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Don’t delay, connect this World Arthritis Day

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For Janine Monty, a typical week used to involve work, exercise, socialising.

Now, walking around the lake is enough to leave her in overwhelming pain.

“I had a great life, it was good,” she says. “Where life was pretty simple, free, average and normal, now it’s very impaired and takes a lot of planning”.

When she was just 36-years-old Janine was diagnosed with inflammatory arthritis, a disease she knew nothing about. This World Arthritis Awareness Day, she’s sharing her story in the hopes others with similar symptoms go to the doctor, get a diagnosis and get the best chance of remission.

An avid runner and self-professed gym junkie, Janine was young, fit and healthy when her hands first started to feel sore and swollen.

“They were sore, I was clumsy and it hurt it hurt to grip things and then I felt really weak,” she describes. “Then my feet started hurting as well, it was hard to walk, and then my knees”.

Eventually Janine would wake up one day unable to get out of bed. “It was agony, I was so stiff and it hurt to bend,” she recalls. “That was the point when I really realised I’d have to see a doctor”.

Due to a lack of awareness even within the medical realm at the time, Janine was misdiagnosed several times before eventually, one year later, finally landing in a rheumatologist’s office.

From there she would be diagnosed with several forms of inflammatory arthritis, including mixed connective tissue disease, rheumatoid arthritis and undifferentiated spondylitis. At first, she fell into the all too common trap of underestimating her condition.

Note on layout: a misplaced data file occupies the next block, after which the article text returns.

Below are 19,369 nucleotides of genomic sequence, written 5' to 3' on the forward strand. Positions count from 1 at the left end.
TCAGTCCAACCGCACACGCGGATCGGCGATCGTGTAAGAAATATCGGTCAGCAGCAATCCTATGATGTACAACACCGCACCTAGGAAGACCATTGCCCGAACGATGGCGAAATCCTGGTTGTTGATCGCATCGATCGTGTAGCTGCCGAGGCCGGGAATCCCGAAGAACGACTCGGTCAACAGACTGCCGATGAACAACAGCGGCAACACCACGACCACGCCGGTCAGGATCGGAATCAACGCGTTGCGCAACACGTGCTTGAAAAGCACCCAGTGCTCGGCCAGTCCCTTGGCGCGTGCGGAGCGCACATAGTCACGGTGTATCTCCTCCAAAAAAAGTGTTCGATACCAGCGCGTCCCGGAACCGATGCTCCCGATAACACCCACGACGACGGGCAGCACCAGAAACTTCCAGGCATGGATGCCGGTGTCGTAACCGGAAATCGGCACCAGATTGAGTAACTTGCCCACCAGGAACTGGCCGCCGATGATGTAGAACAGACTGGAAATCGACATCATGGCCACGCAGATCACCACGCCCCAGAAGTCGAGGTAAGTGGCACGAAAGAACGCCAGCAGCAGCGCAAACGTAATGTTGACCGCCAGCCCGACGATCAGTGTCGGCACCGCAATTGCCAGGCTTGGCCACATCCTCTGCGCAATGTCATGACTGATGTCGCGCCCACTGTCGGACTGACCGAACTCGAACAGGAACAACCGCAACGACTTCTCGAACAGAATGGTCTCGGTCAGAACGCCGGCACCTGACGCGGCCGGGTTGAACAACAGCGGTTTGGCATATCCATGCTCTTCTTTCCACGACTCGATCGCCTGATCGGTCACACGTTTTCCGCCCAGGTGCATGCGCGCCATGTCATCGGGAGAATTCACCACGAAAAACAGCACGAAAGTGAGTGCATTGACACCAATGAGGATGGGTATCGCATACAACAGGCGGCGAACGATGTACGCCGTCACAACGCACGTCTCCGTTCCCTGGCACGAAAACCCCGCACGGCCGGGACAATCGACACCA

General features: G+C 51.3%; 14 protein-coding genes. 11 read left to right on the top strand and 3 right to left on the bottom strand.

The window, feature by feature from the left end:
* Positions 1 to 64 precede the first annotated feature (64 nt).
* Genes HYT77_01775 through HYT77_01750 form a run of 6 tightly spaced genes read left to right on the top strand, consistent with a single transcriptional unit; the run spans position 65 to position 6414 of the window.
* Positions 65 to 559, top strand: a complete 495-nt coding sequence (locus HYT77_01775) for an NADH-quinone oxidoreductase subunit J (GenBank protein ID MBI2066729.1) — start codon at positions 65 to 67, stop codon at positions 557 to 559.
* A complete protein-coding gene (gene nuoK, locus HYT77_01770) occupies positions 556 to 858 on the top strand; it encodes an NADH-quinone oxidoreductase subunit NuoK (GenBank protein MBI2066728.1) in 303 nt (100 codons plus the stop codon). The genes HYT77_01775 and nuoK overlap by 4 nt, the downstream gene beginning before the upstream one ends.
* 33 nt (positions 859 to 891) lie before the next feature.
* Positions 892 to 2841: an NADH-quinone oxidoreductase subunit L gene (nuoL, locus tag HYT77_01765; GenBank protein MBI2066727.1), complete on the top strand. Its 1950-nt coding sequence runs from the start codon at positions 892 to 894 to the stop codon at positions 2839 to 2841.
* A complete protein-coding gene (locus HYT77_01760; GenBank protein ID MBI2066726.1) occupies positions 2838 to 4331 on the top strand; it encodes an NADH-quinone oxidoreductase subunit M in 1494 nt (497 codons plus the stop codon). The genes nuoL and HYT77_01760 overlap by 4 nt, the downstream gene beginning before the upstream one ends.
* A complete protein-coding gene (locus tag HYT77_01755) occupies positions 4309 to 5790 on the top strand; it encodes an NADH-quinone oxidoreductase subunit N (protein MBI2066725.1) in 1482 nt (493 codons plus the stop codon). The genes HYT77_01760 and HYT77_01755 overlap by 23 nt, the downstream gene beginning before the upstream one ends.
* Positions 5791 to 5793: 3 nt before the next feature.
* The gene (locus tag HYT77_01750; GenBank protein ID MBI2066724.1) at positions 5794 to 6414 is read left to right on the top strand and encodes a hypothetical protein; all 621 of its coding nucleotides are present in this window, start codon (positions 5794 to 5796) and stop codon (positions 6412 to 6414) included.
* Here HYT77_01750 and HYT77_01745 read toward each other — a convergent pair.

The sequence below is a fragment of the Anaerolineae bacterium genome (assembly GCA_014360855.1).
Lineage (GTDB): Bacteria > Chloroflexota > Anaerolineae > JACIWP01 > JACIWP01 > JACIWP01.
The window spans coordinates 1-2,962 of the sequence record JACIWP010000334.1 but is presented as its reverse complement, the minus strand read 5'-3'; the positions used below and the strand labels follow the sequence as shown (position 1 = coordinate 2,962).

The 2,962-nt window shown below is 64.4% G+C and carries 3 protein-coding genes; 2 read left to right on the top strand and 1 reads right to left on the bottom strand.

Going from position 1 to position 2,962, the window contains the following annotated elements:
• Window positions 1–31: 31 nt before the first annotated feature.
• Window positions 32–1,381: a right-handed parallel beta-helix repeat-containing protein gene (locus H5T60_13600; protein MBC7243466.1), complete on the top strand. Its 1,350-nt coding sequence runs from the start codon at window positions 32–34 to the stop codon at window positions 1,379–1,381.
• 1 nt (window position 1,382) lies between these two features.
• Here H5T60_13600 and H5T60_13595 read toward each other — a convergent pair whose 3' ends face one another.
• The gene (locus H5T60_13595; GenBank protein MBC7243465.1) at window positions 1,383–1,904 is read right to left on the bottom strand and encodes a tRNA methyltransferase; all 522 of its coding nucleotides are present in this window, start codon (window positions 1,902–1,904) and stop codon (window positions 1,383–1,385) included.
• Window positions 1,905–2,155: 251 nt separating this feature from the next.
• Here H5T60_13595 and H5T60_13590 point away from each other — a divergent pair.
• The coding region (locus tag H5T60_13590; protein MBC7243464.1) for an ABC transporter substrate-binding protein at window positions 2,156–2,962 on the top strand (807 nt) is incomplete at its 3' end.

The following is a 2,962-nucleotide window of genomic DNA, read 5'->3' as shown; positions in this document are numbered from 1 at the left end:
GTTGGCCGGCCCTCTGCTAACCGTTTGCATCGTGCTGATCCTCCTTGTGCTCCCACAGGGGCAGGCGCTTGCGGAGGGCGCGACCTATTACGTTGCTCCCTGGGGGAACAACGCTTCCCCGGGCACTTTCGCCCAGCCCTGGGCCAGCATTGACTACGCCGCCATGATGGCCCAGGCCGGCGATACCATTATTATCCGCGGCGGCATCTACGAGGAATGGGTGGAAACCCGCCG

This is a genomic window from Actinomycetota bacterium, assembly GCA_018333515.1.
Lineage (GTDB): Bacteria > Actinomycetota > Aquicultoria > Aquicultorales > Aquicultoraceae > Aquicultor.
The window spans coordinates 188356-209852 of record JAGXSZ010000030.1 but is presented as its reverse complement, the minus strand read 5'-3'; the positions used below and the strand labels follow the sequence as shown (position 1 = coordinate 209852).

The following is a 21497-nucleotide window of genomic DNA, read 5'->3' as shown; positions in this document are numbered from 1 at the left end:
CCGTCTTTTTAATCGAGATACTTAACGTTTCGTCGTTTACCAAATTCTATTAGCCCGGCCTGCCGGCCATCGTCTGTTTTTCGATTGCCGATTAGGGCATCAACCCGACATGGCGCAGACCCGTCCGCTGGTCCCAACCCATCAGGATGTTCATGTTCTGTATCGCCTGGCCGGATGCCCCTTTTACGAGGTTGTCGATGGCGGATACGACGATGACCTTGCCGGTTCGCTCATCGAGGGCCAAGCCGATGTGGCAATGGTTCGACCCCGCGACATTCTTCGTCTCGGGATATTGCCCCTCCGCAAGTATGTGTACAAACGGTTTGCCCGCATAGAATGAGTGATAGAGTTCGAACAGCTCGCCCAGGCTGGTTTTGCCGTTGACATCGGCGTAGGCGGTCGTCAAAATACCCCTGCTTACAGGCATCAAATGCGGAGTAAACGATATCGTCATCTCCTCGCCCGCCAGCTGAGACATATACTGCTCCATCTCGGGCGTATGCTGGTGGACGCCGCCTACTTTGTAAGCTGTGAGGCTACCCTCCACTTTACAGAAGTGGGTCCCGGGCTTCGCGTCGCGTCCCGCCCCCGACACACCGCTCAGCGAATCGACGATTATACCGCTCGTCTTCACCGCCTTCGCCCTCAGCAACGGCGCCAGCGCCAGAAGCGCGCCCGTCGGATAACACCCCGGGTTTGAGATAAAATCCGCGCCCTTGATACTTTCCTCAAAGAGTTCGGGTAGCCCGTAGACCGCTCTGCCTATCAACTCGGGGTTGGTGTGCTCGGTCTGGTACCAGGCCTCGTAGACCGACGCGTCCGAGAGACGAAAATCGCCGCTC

“When I was told I had arthritis I wasn’t worried at all, I had no idea what I was dealing with,” she says. “I thought it didn’t sound that bad”.

“I found out pretty quickly because it progressed pretty quickly,” she continues. “It just exploded everywhere and it was the most painful thing ever”.

Comparable to an all-over migraine, these “full body mega-flares” see almost all of her joints swollen, inflamed and extraordinarily painful. These flare ups are part of the reason she says, “it’s so important to get early diagnosis and get on evidence-based treatment as soon as possible, that’s your best chance of getting the disease under control and into remission”.

Effective diagnosis is just one of the issues pertaining to a lack of understanding of arthritis’ many forms. Misinformation surrounding arthritis, particularly inflammatory arthritis such as Janine’s, contributes to the stigma and struggle going on inside the homes of those living with arthritis every day.

“I think people don’t understand that arthritis can be that bad for starters but somehow arthritis has [also] become the slang for every ache and pain,” says Janine. “I have people tell me to my face that arthritis is not a big deal”.

As is the nature of the invisible disease, living with arthritis is too often an isolating experience.

“I think that also makes people not realise how serious it is,” says Janine. “I could be standing there in the gym and doing a yoga class or something but I’d be in tears in the car because it was hurting so much”.

“You can’t see anything with arthritis, the pain is totally invisible,” she continues. “You look totally normal and that’s hard for people to understand”.

“Sometimes it feels like no one will listen, like you’re being dismissed, everyone needs a shoulder to lean on”.

This is where CreakyJoints Australia steps in, a nationwide source for Australian arthritis patients and their families who are seeking education, support, advocacy and patient-centred research. On a mission to empower those living with arthritis, the organisation connects patients across the country.

“I think online is a really important support system for a lot of people,” says Janine. “Having those support circles makes a huge difference”.

This year’s World Arthritis Day is centred around early diagnosis, with the slogan ‘Don’t Delay, Connect Today’.

“Just one thing to take away from [my story] is that if you have joint pain, swelling, fatigue, really terrible symptoms, then see a doctor and push for a referral to a rheumatologist,” says Janine. “Because, early treatment increases your chances of being in remission, doing well and living a normal life”.

World Arthritis Day is this Friday 12 October. Find out more about CreakyJoints Australia here

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